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Saint
of the Day


 Official Newspaper of the Catholic Diocese of Green Bay, WisconsinDecember 9, 2005 Issue 

Help spread from near to far

Helping others began by running her father's household


By Tony Staley
Compass Editor

Saint of the Day graphic

St. Maria Di Rosa

When: Nov. 5, 1813-Dec. 15, 1855

Where: Brescia, Italy

What: Co-founded Handmaids of Charity

Feast: Dec. 15

Canonized: 1954

Many people are generous and caring and want to help others. But some are not sure where to start because the needs can seem overwhelming.

St. Mary Di Rosa solved that problem by looking around and helping those close by, before expanding her efforts to help start a religious order to minister to those injured in war.

St. Mary Di Rosa was born in 1813 in Brescia, an industrial city in the Lombardy region of northern Italy. Her wealthy parents, Clement Di Rosa and Countess Camilla Albani, christened her Paula Frances Mary. When the girl was 11, her mother died and her father sent her to the Visitandine nuns to be educated.

At the age of 17, Mary left school and began running her father's household. He had wanted her to marry and had even picked out a husband. But she preferred religious life and, with the help of her spiritual adviser, Msgr. Faustino Pinzoni, convinced her father that she would not marry.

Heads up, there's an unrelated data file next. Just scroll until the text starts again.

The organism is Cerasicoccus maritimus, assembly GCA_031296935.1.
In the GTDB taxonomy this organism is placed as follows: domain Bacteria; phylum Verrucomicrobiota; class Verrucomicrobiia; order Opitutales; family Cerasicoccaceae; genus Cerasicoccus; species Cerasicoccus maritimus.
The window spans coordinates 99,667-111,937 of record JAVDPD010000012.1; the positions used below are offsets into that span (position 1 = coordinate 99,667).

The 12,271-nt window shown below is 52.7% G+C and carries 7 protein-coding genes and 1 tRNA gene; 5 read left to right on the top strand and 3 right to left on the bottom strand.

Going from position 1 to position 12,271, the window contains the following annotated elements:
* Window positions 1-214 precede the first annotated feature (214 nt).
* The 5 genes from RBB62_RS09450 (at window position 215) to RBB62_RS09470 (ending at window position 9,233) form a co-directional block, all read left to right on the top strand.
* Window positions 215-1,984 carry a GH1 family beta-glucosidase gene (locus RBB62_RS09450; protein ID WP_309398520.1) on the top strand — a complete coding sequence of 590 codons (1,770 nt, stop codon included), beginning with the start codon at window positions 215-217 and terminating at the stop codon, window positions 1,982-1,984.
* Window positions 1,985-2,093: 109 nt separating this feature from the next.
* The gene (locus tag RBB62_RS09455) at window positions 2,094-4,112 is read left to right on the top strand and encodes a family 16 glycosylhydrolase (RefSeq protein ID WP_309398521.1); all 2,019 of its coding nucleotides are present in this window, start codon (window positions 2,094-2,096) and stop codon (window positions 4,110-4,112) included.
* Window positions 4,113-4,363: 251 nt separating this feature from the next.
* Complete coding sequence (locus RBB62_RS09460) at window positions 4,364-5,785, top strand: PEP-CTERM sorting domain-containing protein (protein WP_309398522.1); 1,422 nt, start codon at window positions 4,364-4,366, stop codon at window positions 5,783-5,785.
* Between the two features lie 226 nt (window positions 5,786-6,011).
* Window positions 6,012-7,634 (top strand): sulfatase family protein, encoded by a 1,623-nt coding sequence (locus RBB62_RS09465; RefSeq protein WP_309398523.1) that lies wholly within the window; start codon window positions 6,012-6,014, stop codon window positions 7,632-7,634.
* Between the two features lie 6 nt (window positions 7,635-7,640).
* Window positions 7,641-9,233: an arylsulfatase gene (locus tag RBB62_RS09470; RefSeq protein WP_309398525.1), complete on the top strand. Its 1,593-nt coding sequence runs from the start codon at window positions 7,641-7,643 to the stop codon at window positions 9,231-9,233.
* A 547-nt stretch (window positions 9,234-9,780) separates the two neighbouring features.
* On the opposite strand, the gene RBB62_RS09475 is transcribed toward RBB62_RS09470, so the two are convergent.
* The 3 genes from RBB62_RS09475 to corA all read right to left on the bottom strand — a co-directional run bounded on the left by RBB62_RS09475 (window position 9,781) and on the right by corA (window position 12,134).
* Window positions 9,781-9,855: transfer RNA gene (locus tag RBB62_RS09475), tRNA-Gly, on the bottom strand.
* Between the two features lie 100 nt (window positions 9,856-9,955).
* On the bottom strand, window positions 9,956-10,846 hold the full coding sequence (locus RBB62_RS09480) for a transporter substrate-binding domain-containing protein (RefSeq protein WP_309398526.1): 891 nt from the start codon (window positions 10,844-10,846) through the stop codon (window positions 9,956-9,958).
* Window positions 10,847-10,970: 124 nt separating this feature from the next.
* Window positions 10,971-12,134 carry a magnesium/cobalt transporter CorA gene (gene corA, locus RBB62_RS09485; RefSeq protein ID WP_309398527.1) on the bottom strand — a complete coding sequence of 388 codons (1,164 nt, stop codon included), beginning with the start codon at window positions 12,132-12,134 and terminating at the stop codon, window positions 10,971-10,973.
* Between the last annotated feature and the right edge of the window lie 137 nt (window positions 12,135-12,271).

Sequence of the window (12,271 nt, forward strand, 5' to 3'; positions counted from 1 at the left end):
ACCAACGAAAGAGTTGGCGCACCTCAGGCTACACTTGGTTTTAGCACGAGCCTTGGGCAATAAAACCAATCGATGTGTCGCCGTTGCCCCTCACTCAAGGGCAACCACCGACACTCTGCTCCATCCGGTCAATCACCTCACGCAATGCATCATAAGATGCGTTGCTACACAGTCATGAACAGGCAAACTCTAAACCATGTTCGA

Instead she would dedicate her life to tending the spiritual well-being of women who worked on her father's estate and in his textile mill. She formed a women's guild and arranged retreats and missions.

During a cholera epidemic in 1836, Mary cared for the ill in the hospital at Brescia. The next year, she became director of a home for abandoned girls, then started her own home for girls. Soon, she opened a school for deaf and mute girls.

Despite being a small woman, Mary rescued someone riding in a carriage when the horse pulling it bolted.

In 1840, Msgr. Pinzoni named her the superior of the Handmaids of Charity of Brescia, a religious society of women that cared for the sick. It soon had 32 members.

By 1843, the bishop of Brescia had given the society his blessing. During a war in 1848, the Hand-maids of Charity worked on the battlefields of northern Italy and in Brescia's hospitals.

Pope Pius IX approved the congregation in 1850, but it was 1852 before the first 25 sisters and their foundress, who took the name Sr. Maria Crocifissa (Mary of the Crucified), made their vows. She spent the next years caring for the sick and building convents for the ever-expanding order.

St. Mary Di Rosa died in 1855, on Dec. 15, her feast day. She was canonized in 1954.

Who should we help? St. Mary Di Rosa would probably say that's obvious: Help whomever you see that's in need.


(Sources: Butler's Lives of the Saints, Dictionary of Saints and 365 Saints)

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